Gravlax, Part 2
The Saveur magazine article I'm getting this from also included a recipe for gravlaxsås, a mustard/dill/cream sauce. I decided to try that as well, as it sounded like a semi-mayo or semi-aioli (minus egg), and that can't be bad.
I tried to make a half recipe, which would start with a tablespoon of mustard, a half-tablespoon of lemon juice, a half tablespoon of red wine vinegar, mixed together with 2-3 tablespoons olive oil.
A half-tablespoon or so of finely chopped dill is added
Then, a tablespoon of heavy cream is beaten to stiff peaks:
Some sugar is added, then the cream is stirred in
I chilled the sauce, then moved on to the gravlax. I stripped a bunch of dill
Then finally unwrapped the gravlax. You can see on the plate where the clingwrap wasn't waterproof -- there was quite a bit of liquid.
I washed off the salt/sugar/spice/dill mixture and patted dry with a paper towel, and trimmed off some skin along the side, and covered with the fresh dill
The meat looked really good. Very red, and very firm, like a hard sausage. I didn't see any parts that were still soft and raw-looking. There was a pretty pronounced caraway smell, but not hugely so.
I cut off the end, then starting cutting semi-thin slices on a strong bias.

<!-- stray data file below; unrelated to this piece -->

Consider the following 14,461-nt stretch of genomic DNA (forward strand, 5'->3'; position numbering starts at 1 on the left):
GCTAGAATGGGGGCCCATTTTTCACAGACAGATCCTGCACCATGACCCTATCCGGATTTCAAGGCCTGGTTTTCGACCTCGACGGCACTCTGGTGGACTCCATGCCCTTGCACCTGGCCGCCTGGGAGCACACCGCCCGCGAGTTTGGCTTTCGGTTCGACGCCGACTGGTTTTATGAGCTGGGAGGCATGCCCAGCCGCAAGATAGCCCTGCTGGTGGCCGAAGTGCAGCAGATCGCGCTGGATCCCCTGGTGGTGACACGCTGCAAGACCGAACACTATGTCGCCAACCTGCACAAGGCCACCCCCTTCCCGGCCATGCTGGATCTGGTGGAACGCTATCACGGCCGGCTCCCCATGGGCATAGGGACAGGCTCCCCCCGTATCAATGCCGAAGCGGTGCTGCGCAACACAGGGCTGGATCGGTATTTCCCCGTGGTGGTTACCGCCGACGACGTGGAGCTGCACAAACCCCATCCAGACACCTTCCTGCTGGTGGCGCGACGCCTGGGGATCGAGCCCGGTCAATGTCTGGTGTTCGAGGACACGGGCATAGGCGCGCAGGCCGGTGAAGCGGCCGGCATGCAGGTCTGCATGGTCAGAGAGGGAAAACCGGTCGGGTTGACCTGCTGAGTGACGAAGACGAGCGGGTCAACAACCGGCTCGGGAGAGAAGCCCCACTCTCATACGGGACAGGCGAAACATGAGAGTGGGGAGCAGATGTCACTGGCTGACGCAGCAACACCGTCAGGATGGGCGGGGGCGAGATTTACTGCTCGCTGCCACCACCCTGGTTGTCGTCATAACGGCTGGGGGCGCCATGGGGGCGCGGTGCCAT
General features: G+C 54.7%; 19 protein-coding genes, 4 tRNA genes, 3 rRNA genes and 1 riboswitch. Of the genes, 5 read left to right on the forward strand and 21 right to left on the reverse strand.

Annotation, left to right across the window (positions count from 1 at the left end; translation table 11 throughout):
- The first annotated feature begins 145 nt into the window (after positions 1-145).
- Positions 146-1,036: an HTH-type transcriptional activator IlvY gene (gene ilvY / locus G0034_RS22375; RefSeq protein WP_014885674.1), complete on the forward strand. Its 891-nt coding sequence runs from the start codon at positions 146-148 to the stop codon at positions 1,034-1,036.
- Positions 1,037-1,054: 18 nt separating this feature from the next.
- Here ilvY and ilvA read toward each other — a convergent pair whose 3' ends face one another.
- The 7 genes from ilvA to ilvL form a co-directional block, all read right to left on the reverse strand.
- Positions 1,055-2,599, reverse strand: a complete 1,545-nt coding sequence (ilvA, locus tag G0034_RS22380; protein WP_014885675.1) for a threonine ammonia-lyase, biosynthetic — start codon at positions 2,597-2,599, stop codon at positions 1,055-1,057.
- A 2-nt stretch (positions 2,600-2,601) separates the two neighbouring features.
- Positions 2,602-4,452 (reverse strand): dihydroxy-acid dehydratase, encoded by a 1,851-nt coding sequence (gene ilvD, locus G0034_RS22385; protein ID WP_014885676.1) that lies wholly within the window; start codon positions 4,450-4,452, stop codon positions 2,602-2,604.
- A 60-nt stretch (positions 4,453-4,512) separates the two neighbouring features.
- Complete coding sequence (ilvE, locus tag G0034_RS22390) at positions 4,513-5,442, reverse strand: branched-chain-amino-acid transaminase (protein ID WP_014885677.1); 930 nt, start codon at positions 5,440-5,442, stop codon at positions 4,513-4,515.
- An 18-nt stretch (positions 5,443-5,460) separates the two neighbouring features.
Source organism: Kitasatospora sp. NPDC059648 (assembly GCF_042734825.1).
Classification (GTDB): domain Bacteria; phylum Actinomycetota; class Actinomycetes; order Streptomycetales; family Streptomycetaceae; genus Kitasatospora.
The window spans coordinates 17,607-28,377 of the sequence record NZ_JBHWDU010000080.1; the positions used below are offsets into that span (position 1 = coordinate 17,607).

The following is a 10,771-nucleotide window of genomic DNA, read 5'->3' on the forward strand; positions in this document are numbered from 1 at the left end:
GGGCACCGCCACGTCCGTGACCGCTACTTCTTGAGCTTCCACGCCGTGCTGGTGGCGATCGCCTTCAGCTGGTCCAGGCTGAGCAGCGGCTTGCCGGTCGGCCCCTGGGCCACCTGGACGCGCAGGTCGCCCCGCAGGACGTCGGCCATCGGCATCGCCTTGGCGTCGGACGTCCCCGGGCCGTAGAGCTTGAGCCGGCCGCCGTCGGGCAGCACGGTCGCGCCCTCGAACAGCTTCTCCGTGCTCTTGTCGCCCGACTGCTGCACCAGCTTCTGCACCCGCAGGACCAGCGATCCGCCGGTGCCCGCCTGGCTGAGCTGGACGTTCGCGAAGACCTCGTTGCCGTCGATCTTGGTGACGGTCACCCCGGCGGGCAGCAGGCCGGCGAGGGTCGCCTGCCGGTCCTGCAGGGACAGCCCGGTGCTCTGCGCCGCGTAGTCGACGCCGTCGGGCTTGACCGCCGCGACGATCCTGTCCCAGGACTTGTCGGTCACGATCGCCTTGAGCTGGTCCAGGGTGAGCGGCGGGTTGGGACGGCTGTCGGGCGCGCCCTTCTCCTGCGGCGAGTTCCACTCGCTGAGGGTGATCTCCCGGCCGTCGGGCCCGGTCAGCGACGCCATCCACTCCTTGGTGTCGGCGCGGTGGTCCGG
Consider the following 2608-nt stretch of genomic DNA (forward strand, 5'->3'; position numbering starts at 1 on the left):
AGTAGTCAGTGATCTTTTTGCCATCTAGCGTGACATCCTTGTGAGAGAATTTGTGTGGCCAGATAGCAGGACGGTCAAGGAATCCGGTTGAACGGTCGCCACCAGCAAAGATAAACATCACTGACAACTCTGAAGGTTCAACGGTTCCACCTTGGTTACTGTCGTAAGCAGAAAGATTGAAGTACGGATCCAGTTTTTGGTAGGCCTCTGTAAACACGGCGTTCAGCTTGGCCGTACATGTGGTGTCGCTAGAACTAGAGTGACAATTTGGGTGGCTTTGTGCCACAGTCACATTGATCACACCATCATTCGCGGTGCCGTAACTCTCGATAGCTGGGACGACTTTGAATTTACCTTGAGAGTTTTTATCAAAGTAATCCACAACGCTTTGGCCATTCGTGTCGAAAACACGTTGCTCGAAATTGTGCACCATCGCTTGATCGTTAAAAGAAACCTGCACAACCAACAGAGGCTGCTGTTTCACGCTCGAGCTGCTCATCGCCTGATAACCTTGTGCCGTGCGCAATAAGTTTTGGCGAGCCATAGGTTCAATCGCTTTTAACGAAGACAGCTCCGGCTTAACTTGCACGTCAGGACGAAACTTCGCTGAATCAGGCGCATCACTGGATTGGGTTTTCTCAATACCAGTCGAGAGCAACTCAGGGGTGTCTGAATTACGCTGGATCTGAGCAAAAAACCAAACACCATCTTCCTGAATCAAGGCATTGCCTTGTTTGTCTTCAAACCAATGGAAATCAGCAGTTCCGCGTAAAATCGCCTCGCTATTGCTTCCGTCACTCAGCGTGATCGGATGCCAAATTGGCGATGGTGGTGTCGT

I served chunks of gravlax on crackers -- Ritz, actually, but that's all I had in the house -- with the gravlaxsås in a bowl in the center.
Verdict: I really, really liked the gravlax. Personally, if/when I make this again, I'll skip the caraway. It wasn't bad, it wasn't even annoying, but there was that rye-bread taste to it somewhere in the background that just isn't me, and it's easy enough to remove. The taste was salty and sweet as well, and the texture was a dryish-chewy, but not jerky chewy. Firmer than cooked meat, but not hard. I was groping for similarities -- chorizo, pastrami, bacon -- when it finally hit me. It's salmon prosciutto. The salty-sweet, the chewiness lending itself better as a thin shaving than a thick chunk, the silky meatiness of it. I probably cut the pieces a little too thick, but it was a first-time mistake... I didn't know what to expect. If I was in prosciutto-mode, I would have caught on.
The sauce was actually a disappointment to me. I think it misses something without the egg. If I made a dill aioli with egg yolk and garlic, I would have liked it better. As-is, it's a little too acidic (which might be helped with less vinegar) and, while not necessarily bland with the dill and mustard, it seemed to be missing something to my palate. Far be it from me to criticize a classic pairing, though. In the future, I might take the technique and maybe fusion it a bit.
Overall, though, a fun experiment, and I still have a pound or so left over, wrapped tightly in the fridge in a freezer bag.